All Quiet on the Western Front: war kitsch or timely reminder?

Having swept the boards at the Baftas, Netflix adaptation of anti-war classic is now tipped for Oscars glory, but critics in Germany have decried the film as ‘a piece of indescribable impudence’

All Quiet on the Western Front
(Image credit: Netflix)

Director Edward Berger’s new German-language adaptation of All Quiet on the Western Front won big at the British Academy of Film and Television Arts awards (Baftas) on Sunday, but not without controversy.

The decision to award the German-language adaptation of Erich Maria Remarque’s 1929 anti-war novel has “put the proverbial cat among the pigeons”, said The Independent. While “the film has been well received in Britain and the US, however, it did not receive quite such a warm welcome in its native Germany”.

The film was released on Netflix last October to no great fanfare, but won seven of the 14 categories at the Baftas for which it was nominated, including Best Film, making it the most successful non-English language film in Bafta history. It has also been nominated for nine Oscars including best picture and best international feature.

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However, the film has been decried as “war kitsch” by critics in Germany, with many disputing the director’s decision to invent new storylines and omit significant characters and crucial scenes.

‘A piece of indescribable impudence’

Erich Maria Remarque’s 1928 novel has been “fêted as one of the most important works to have been produced in the German language”, said The Times, which is partly why critics appear to have been so incensed by the 2022 film adaptation.

The original German title, Im Westen nichts Neues (“In the West Nothing New”), was “brilliantly rendered” as “all quiet on the western front” in 1929 by Australian translator Arthur Wheen, The Guardian said, which was a phrase taken from a real military report “endowed with an awful irony. The western front is only quiet for the dead.”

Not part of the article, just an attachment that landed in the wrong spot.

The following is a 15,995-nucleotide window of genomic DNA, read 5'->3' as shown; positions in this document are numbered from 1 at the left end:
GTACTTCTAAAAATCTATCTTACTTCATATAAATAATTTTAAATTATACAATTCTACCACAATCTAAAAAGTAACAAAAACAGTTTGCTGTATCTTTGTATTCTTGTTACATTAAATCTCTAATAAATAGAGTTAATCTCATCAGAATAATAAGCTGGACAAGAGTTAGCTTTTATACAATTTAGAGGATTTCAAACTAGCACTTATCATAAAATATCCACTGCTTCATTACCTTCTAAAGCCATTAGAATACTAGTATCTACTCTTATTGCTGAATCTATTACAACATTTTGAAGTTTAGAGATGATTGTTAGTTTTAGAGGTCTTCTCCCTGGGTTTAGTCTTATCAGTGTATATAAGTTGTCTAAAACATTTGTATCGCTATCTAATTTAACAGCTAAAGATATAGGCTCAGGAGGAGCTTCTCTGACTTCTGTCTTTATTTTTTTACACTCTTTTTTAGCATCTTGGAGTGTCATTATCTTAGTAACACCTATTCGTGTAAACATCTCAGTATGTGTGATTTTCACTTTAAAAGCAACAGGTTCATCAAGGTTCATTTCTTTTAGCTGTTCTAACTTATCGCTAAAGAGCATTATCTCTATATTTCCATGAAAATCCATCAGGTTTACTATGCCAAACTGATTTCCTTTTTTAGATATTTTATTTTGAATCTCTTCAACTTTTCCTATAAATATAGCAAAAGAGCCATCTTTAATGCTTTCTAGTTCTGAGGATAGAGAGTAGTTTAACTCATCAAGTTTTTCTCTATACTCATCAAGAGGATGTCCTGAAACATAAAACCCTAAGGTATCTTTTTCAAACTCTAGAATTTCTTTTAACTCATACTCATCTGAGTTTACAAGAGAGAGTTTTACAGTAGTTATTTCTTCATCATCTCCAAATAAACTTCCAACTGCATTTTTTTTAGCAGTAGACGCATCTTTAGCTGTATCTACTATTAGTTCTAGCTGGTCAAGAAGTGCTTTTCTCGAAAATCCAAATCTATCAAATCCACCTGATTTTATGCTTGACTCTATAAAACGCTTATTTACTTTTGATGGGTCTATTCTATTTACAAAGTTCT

But despite its huge awards haul, the movie adaptation has been panned domestically, with many suggesting Berger had taken too many liberties with the source text.

Hubert Wetzel of the Süddeutsche Zeitung asked whether Berger had even read the book. “At a rough estimate, eight or more tenths of the film consists of scenes that have not only little but nothing to do with the book. If the characters in the film did not have the same names as in the book – Paul Bäumer, Albert Kropp, Kat – it would be difficult to find any parallels worth mentioning.”

The climactic scene of the film, which sees the protagonist killed minutes before the fighting stops, is itself a departure too far, Wetzel wrote. “It arouses the suspicion that this is all about clever marketing: 148 minutes of blockbuster-worthy war kitsch are given a title that is known worldwide, that guarantees prestige and good sales. Maybe even an Oscar”.

The tabloid Bild wrote: “[Berger’s] version of Erich Maria Remarque’s classic is a piece of indescribable impudence. It takes a considerable portion of ignorance, disrespect and Oscar-lust to mess up a masterpiece in such a fashion, to pulverise its content and story so mercilessly.”

Germans ‘sceptical of ambition’

In an interview with The Independent, Berger gave a fairly curt reply to the criticisms, saying: “Germans are always sceptical of ambition. Whenever you try something a little bit different than the norm, they get worried.”

But the director was insistent that the reaction in Germany hadn’t all been negative, adding: “I think the reception overall was very, very positive in Germany, especially from audiences. But of course, we had also critical reviews, you can't please everyone and that’s totally fine.”

Certainly many critics outside of Germany have been more receptive to the film. For The Guardian’s Peter Bradshaw it is an “accomplished and well-acted movie” that offers something timely, creating an instant parallel to Russia’s war in Ukraine.

According to Bradshaw “this is the one film that has awoken our unease at the unquiet eastern front: Vladimir Putin’s war on Ukraine which has featured some brutal old-fashioned trench warfare. The now cliched Faulkner maxim – ‘the past is never dead. It’s not even past’ – comes to mind. This vehement and dynamically shot movie has done something that perhaps even its makers didn’t anticipate – awakened our terror of a new European war.”

That topicality was actually an accident, said CBS News, which noted that the project began three years ago, “well before Vladimir Putin’s army rolled into Ukraine”.

For his part, however, Berger said he recognises the parallels, even explicitly mentioning the Ukraine war in his Bafta acceptance speech. “Today, there’s a different war in Ukraine,” Berger said at the Royal Festival Hall on Sunday. “In five days, it will be the one-year anniversary and there are no heroes in that, or in any war.”

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